Pass-through coupon rate

The interest rate paid on a securitized pool of assets, which is less than the rate
paid on the underlying loans by an amount equal to the servicing and guaranteeing fees.


Payout ratio

Generally, the proportion of earnings paid out to the common stockholders as cash dividends.
More specifically, the firm's cash dividend divided by the firm's earnings in the same reporting period.


Performance attribution analysis

The decomposition of a money manager's performance results to explain
the reasons why those results were achieved. This analysis seeks to answer the following questions: (1) What
were the major sources of added value? (2) Was short-term factor timing statistically significant? (3) Was
market timing statistically significant? And (4), Was security selection statistically significant?


Performance evaluation

The evaluation of a manager's performance which involves, first, determining
whether the money manager added value by outperforming the established benchmark (performance
measurement) and, second, determining how the money manager achieved the calculated return (performance
attribution analysis).


Performance measurement

The calculation of the return realized by a money manager over some time interval.


Performance shares

Shares of stock given to managers on the basis of performance as measured by earnings
per share and similar criteria. A control device used by shareholders to tie management to the self-interest of
shareholders.


Priced out

The market has already incorporated information, such as a low dividend, into the price of a stock.


Pro forma capital structure analysis

A method of analyzing the impact of alternative capital structure
choices on a firm's credit statistics and reported financial results, especially to determine whether the firm will
be able to use projected tax shield benefits fully.


Pro forma financial statements

Financial statements as adjusted to reflect a projected or planned transaction.


Pro forma statement

A financial statement showing the forecast or projected operating results and balance
sheet, as in pro forma income statements, balance sheets, and statements of cash flows.


Semi-strong form efficiency

A form of pricing efficiency where the price of the security fully reflects all
public information (including, but not limited to, historical price and trading patterns). Compare weak form
efficiency and strong form efficiency.


Strong-form efficiency

Pricing efficiency, where the price of a, security reflects all information, whether or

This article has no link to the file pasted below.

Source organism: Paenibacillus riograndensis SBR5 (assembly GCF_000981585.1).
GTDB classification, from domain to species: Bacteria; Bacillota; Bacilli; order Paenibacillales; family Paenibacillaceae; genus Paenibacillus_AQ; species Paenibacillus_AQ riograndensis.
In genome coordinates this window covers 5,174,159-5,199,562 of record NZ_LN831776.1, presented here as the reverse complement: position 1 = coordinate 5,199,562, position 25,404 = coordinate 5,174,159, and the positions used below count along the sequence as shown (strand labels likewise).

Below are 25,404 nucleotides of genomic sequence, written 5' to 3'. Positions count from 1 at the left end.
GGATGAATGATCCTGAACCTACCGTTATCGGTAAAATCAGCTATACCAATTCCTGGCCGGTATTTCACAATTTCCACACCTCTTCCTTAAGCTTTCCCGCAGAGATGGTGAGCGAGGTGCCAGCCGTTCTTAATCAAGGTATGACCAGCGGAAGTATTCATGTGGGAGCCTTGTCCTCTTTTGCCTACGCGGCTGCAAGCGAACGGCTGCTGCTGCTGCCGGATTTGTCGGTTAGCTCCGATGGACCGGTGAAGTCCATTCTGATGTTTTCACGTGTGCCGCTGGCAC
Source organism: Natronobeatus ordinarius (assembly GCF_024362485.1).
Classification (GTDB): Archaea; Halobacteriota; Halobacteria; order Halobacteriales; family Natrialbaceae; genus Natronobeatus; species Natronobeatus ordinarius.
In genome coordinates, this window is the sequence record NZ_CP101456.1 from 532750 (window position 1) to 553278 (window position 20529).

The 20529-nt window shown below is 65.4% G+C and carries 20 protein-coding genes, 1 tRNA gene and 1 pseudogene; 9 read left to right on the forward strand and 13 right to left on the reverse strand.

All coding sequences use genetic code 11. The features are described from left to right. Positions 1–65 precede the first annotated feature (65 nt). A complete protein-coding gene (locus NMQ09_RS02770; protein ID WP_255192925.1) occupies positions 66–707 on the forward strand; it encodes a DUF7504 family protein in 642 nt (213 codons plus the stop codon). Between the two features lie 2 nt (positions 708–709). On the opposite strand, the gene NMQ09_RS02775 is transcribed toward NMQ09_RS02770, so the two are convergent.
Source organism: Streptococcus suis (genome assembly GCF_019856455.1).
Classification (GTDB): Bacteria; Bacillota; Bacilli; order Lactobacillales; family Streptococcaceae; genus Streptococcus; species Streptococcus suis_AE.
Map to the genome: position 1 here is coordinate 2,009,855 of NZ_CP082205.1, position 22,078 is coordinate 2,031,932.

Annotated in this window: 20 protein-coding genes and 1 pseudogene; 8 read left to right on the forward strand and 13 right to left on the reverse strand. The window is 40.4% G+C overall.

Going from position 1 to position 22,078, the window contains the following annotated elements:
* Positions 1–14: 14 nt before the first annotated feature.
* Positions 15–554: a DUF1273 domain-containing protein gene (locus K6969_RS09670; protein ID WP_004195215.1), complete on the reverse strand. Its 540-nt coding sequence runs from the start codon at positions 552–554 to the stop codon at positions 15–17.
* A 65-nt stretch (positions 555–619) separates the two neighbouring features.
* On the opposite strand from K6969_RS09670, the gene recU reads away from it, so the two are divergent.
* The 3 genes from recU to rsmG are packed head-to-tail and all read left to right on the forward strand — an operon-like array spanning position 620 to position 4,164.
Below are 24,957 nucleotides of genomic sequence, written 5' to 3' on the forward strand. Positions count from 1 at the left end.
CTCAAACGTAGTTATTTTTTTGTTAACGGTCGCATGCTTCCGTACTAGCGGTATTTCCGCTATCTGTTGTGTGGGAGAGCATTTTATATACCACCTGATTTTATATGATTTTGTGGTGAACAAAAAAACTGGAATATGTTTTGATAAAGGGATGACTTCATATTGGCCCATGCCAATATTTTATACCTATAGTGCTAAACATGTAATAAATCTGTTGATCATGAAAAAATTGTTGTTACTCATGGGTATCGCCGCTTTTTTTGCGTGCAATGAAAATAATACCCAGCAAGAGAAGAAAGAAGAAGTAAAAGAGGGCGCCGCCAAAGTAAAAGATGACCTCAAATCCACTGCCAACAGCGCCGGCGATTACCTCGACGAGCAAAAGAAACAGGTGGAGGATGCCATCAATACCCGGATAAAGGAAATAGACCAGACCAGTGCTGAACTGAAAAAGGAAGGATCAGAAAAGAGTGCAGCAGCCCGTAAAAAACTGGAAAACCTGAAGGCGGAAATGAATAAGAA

not it is publicly available. Related: Weak form efficiency, semi strong form efficiency


Take-out

A cash surplus generated by the sale of one block of securities and the purchase of another, e.g.
selling a block of bonds at 99 and buying another block at 95. Also, a bid made to a seller of a security that is
designed (and generally agreed) to take him out of the market.


Target payout ratio

A firm's long-run dividend-to-earnings ratio. The firm's policy is to attempt to pay out a
certain percentage of earnings, but it pays a stated dollar dividend and adjusts it to the target as base-line
increases in earnings occur.


Tax Reform Act of 1986

A 1986 law involving a major overhaul of the U.S. tax code.


Technical condition of a market

Demand and supply factors affecting price, in particular the net position,
either long or short, of the dealer community.


Underperform

when a security is expected to appreciate at a slower rate than the overall market.


Unit benefit formula

Method used to determine a participant's benefits in a defined benefit plan by
multiplying years of service by the percentage of salary.


Weak form efficiency

A form of pricing efficiency where the price of the security reflects the past price and
trading history of the security. In such a market, security prices follow a random walk. Related: Semistrong
form efficiency, strong form efficiency.


Weighted average coupon

The weighted average of the gross interest rate of the mortgages underlying the
pool as of the pool issue date, with the balance of each mortgage used as the weighting factor.


Without

If 70 were bid in the market and there was no offer, the quote would be "70 bid without." The
expression "without" indicates a one-way market.


Without recourse

Without the lender having any right to seek payment or seize assets in the event of
nonpayment from anyone other than the party (such as a special-purpose entity) specified in the debt contract.


Workout

Informal arrangement between a borrower and creditors.


Workout period

Realignment period of a temporary misaligned yield relationship that sometimes occurs in
fixed income markets.


Zero coupon bond

Such a debt security pays an investor no interest. It is sold at a discount to its face price
and matures in one year or longer.


Zero-coupon bond

A bond in which no periodic coupon is paid over the life of the contract. Instead, both the
principal and the interest are paid at the maturity date.


FIFO (First In, First Out)

An inventory valuation method that presumes that the first units received were the first ones
sold.


INVENTORY TURNOVER

The number of times a company sold out and replaced its average stock of goods in a year. The formula is:
(Cost of goods sold) / (Average inventory (beginning inventory + ending)/2 )


LIFO (Last In, First Out)

An inventory valuation method that presumes that the last units received were the first ones
sold.